Thursday, 12 December 2013

Game Engine Design and Implementation: A Semester Post Mordem

It's been a long, hard semester but it's finally coming to an end. The past month has been overwhelmingly busy between programming Gamma Gears and wrestling with course work and the like. In this blog, I'll talk about a few of the lessons I've learned this semester and a bit about what I've been up to.

Lesson 1: Gamedevs Don't Do Documentation.

At the start of the semester we were required to use a pre-made engine, despite my requests to use our Dungeon Boy engine from GTFO: The Double Dungeon Debacle. My professor felt that by using a third party engine (in our case Sony's Phyre) we could get straight to the making the most important part, gameplay.

Yeah I mad.

I didn't believe him for a second. We had a pretty good workflow with our existing engine with working combat, and all necessary game engine components working in acceptable capacity. Getting set up with a new engine would take time. There would be so much troubleshooting and failure ahead, with no merit to what we had previously accomplished.

A wise prof once said: "Gamedevs don't do documentation". I thought he was kidding before I met Sony's Phyre Engine.

When using a tool as extensive as a game engine for the first time, there is a lot of uncharted territory. In some cases it's like being given a bag of futuristic Alien tools with little to no instructions on their intended use.

Samples like these were our primary means of deconstructing Phyre.

To clarify, the engine does come with some documentation that will get you started, but there are many common tasks that are not detailed or covered. The instructions are often incomplete and downright negligent. In order to get started making a game with this tool, I had to deconstruct the few sample projects I was provided with. Unfortunately none of these sample projects contained any form of combat, so this left me with very little reference for that aspect of the game. Chances are if you didn't help make Phyre engine, you're going to run in to some issues.

Thankfully for some of the more technical issues (like how to create a phyre base project) we were able to get help from one of our fellow classmates. His blog can be found here:

Lesson 2: Choosing an engine should be about the right tool for the right job.

To make a long story short, development on Gamma Gears was slow and often confusing. Due to the intense learning curve in working with Phyre and minimal of availability of assets early on, getting the basics up and running took much longer than expected. Once we managed to get our skeletal animation system working, we had decent animation and locomotion with environment collision detection. All of these features were implemented in script as recommended in Phyre's documentation and demonstrated in the samples. We took this approach so that we could build our game scenes using the Phyre level Editor which we thought would make things easier. Not to mention the samples were implemented in this way. Once the game is constructed in the level editor, the assets are exported and the scene can be loaded in code.

We ran into problems when trying to access data between our script (lua) and code (c++) platforms. This was most likely due to our own inexperience with the tools, but as a result we were unable to implement certain "code only" features such as GUI and audio.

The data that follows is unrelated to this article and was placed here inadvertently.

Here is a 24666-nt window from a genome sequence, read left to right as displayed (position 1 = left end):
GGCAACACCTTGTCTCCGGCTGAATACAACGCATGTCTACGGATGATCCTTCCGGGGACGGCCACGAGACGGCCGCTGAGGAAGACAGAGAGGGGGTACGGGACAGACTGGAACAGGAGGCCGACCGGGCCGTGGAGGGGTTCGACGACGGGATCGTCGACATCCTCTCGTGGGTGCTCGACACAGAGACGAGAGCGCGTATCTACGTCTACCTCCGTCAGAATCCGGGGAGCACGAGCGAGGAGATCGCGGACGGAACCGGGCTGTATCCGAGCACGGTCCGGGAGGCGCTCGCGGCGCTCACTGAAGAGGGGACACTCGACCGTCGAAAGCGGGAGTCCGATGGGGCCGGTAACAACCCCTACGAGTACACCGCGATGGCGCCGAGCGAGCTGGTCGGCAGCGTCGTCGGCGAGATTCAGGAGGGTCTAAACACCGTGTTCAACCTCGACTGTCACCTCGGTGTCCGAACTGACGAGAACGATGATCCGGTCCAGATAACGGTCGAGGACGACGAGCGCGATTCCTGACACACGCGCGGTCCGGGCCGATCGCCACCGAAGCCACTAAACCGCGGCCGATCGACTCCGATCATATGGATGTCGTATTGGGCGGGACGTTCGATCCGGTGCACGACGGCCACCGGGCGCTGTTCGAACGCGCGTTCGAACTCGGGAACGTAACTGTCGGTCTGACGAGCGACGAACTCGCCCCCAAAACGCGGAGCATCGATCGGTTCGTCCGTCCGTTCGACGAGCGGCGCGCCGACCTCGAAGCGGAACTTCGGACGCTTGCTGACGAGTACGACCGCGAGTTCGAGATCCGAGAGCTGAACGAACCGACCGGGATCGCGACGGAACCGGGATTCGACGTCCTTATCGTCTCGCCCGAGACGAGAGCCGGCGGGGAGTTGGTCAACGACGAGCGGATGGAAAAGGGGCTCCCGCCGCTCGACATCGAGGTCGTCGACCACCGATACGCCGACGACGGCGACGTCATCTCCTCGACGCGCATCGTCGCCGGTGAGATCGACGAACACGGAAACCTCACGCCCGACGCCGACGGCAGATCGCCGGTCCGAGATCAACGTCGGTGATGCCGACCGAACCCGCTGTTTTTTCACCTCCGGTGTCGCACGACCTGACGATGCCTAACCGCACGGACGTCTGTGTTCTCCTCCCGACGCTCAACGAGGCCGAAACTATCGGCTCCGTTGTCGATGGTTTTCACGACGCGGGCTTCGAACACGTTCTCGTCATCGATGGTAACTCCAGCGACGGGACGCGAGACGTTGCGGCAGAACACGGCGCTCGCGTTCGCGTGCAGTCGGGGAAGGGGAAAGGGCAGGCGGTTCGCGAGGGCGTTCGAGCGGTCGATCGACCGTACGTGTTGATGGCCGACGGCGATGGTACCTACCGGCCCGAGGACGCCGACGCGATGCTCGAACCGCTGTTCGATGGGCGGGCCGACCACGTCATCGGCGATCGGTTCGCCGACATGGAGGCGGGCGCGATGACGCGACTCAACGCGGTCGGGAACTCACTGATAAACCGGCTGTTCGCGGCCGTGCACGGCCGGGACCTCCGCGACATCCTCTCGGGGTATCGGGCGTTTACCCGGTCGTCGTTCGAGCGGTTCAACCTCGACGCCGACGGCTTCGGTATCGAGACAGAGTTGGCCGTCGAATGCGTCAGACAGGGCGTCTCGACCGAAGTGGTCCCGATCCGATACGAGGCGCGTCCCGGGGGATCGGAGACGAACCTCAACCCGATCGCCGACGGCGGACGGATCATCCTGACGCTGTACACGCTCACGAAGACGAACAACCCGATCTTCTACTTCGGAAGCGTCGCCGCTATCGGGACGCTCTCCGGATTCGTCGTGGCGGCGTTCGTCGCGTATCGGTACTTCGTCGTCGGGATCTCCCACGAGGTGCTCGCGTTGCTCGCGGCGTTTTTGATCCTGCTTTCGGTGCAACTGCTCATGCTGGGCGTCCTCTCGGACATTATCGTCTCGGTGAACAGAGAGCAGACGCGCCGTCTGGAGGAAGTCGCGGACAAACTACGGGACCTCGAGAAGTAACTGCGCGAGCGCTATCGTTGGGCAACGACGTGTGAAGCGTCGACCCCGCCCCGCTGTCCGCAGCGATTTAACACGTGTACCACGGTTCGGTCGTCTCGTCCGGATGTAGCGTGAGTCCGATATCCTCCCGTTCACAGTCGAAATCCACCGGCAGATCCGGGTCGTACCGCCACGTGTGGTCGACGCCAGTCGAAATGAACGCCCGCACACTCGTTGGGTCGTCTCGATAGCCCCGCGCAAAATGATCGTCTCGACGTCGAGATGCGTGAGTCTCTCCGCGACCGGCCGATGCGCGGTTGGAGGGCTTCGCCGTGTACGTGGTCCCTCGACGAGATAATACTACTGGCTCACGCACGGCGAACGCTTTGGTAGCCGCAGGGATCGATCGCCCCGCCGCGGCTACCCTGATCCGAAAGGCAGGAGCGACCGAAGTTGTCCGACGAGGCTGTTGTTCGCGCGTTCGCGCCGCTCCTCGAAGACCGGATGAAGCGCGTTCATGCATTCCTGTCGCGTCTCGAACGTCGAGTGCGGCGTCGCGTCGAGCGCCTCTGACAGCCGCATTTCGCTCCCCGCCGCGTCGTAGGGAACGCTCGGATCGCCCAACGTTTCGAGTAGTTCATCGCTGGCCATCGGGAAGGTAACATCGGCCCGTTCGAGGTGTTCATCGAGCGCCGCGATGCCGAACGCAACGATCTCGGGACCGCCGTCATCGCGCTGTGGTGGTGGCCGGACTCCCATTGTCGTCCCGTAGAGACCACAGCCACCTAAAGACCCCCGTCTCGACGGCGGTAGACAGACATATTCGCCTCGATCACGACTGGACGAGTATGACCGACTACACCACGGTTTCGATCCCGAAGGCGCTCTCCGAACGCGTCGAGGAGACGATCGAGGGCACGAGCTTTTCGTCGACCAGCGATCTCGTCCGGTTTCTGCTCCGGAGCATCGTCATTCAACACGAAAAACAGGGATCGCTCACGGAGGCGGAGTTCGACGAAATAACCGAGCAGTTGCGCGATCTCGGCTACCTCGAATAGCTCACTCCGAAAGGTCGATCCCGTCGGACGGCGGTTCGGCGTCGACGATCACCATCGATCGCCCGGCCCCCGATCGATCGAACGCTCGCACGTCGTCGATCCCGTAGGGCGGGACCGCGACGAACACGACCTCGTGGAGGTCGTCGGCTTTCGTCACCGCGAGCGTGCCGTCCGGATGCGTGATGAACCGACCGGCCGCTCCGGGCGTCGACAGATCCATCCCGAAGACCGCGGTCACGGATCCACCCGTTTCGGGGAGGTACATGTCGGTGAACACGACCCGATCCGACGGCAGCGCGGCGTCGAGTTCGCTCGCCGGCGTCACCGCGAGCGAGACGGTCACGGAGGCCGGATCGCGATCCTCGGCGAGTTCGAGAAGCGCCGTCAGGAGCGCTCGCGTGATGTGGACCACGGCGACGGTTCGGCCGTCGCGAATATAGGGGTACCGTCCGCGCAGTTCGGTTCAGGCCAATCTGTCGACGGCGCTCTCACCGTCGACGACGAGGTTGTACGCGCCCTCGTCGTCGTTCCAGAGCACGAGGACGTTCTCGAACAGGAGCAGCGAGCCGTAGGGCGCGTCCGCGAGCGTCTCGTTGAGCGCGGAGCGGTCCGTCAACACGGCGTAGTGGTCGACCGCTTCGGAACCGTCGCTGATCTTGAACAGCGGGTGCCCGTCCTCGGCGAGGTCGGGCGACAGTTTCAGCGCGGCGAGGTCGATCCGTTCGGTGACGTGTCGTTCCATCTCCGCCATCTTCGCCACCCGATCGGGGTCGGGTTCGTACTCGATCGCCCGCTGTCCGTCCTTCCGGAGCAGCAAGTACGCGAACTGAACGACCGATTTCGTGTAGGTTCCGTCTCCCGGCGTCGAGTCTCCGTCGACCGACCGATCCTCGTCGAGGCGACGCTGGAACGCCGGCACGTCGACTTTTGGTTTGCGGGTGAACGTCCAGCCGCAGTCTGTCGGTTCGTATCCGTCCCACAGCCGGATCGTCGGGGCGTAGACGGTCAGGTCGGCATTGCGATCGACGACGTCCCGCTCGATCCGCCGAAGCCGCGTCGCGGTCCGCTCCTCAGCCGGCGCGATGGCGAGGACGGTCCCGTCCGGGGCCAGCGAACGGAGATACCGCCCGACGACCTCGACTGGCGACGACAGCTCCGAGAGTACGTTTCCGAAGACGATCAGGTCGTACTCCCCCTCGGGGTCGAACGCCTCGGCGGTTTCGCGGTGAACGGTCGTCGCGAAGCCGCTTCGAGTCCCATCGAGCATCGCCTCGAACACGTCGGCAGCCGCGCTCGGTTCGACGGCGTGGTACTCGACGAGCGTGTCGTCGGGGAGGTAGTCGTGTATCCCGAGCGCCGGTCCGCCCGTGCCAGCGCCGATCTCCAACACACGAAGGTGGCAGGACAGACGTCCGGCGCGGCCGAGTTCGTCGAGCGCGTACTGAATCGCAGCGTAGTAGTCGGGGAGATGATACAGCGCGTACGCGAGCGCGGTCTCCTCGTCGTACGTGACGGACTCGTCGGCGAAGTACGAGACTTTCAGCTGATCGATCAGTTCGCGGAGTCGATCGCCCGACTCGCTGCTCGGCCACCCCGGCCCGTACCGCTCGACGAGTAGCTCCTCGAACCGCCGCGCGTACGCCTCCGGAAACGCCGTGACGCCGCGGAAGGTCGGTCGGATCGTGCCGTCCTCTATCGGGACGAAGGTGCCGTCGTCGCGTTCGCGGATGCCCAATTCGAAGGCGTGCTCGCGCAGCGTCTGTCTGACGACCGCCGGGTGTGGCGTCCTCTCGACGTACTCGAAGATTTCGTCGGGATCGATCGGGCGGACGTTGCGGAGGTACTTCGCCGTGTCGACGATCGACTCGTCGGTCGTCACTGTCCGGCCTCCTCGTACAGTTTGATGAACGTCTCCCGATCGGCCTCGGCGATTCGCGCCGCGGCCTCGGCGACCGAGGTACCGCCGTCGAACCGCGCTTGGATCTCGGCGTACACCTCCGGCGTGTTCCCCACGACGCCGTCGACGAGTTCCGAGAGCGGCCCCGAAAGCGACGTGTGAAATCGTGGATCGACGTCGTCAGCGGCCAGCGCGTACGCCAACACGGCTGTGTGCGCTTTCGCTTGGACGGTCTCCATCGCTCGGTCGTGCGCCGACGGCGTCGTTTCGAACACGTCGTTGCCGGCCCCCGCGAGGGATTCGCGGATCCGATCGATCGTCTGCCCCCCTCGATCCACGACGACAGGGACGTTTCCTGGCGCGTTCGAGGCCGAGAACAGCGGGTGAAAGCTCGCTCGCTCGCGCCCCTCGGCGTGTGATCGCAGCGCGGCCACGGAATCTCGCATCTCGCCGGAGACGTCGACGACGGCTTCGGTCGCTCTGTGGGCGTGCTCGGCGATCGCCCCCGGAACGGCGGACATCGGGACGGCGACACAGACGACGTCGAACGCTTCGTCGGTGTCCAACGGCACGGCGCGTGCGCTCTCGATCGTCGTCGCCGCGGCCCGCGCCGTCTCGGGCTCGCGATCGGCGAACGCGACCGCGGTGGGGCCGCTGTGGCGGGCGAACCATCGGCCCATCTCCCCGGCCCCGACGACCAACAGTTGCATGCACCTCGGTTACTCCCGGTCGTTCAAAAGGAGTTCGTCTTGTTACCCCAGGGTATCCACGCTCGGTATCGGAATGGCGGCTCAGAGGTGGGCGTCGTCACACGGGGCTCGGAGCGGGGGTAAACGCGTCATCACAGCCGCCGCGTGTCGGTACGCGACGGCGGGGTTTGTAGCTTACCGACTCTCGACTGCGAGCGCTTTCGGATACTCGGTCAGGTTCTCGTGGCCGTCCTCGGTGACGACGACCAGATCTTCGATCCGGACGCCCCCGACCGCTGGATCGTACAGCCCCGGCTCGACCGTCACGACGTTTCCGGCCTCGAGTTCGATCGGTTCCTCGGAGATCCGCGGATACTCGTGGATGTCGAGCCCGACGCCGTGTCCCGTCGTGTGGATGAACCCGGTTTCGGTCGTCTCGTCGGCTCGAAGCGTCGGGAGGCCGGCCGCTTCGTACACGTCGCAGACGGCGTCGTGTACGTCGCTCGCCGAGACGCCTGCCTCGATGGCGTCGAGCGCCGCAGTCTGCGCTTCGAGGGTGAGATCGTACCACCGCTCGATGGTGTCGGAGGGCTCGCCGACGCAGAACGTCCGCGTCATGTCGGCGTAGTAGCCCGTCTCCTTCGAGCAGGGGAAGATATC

To make matters worse, despite my best efforts at implementing combat in script, things just weren't coming together.

I knew I had to present some form of gameplay to my Game Design professor today, so last night I coded a combat prototype using our Dungeon Boy engine in about 12 hours. Many new systems had to be added (multiplayer input, chain combos, multiplayer camera), as well as countless adjustments to movement, collision, animation states, and assets. This was only possible because I was working with tools that I had created.

Working Title Screen: Check

It may not look like much, but this is gameplay. There was very little time for visual adjustments.
I can't wait to sleep after this blog is over. 

In 12 hours we achieved fully functional 1 on 1 multiplayer combat (I wouldn't say it's super fun yet but you can beat eachother up pretty good), with GUI, sounds, and a basic restart event. This build is sadly, more playable than our Phyre build, which I've spent at least 10 times the hours working on.

If there's a point I'm trying to make here, it's the one about getting right to the gameplay. Sometimes the right tool for the right job is the one you made yourself.

Lesson 3: The Shawarma effect

Mmmmm Shawarma.

The shawarma effect is a term that refers to the continuous stripping down of an idea or project.

Often when designing games, the initial scope is set too high. The process of refining the idea is usually very much about simplifying it into it's most important parts. Over the course of the semester, Gamma Gears has been many different things. The Gamma Gears (both prototypes) you see in this blog is nowhere near as complex as planned in the design document. It's meaty bits have been trimmed down until only the base is present. This is a natural reality when creating early prototypes of games, especially when running on a tight schedule.

To deal with the shawarma effect, it's important to strip your game down early rather than later when it's time to actually implement your design.

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